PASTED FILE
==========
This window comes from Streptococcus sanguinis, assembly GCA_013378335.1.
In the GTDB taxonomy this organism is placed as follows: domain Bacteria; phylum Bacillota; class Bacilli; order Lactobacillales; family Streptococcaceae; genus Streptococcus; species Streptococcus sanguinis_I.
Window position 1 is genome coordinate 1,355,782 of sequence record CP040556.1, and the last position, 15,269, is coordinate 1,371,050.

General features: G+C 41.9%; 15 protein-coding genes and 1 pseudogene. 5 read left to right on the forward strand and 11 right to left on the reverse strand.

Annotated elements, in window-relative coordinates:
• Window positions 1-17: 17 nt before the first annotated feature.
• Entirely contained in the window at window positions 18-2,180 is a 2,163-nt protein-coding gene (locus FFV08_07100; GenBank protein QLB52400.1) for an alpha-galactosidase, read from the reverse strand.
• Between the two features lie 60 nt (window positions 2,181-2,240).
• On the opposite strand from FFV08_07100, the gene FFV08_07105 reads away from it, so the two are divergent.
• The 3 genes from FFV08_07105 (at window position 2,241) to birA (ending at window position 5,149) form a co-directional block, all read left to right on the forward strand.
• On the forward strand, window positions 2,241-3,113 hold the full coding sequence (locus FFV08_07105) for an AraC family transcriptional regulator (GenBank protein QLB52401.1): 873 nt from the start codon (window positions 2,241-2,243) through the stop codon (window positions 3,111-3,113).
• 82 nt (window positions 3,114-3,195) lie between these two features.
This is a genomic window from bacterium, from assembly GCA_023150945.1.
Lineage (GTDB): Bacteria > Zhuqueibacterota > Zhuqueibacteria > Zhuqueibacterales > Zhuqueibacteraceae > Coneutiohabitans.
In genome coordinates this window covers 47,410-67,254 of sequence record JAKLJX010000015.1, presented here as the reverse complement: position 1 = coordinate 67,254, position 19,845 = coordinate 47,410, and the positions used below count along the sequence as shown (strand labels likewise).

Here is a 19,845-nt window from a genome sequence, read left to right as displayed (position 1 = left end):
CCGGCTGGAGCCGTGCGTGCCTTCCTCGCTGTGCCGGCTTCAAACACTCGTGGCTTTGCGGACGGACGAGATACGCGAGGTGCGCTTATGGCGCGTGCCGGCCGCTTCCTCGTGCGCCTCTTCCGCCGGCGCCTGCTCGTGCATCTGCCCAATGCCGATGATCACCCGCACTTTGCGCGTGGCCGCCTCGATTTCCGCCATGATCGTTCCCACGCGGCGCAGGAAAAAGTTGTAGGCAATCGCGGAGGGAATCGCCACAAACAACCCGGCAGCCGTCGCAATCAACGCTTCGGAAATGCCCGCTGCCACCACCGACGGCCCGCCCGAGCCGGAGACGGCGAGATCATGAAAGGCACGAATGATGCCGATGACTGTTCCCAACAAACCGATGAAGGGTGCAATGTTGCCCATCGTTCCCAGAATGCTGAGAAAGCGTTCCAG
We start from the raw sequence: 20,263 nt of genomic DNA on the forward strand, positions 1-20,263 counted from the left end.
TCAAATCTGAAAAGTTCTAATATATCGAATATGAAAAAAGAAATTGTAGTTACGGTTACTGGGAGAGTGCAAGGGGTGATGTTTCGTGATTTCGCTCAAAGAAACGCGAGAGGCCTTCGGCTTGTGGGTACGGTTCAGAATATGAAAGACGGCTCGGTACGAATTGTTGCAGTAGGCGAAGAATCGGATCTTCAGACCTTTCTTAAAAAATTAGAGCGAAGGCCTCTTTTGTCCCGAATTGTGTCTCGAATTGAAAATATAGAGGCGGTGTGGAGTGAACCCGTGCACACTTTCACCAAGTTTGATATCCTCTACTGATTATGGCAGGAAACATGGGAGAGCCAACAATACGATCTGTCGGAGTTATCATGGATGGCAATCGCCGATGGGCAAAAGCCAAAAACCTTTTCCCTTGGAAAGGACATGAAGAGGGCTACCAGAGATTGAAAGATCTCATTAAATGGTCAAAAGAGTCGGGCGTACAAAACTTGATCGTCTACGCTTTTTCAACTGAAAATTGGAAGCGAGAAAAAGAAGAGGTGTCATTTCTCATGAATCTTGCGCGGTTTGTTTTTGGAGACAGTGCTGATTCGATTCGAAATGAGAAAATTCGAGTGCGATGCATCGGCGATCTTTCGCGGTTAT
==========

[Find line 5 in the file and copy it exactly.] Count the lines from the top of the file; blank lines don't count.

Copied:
Annotated elements, in window-relative coordinates: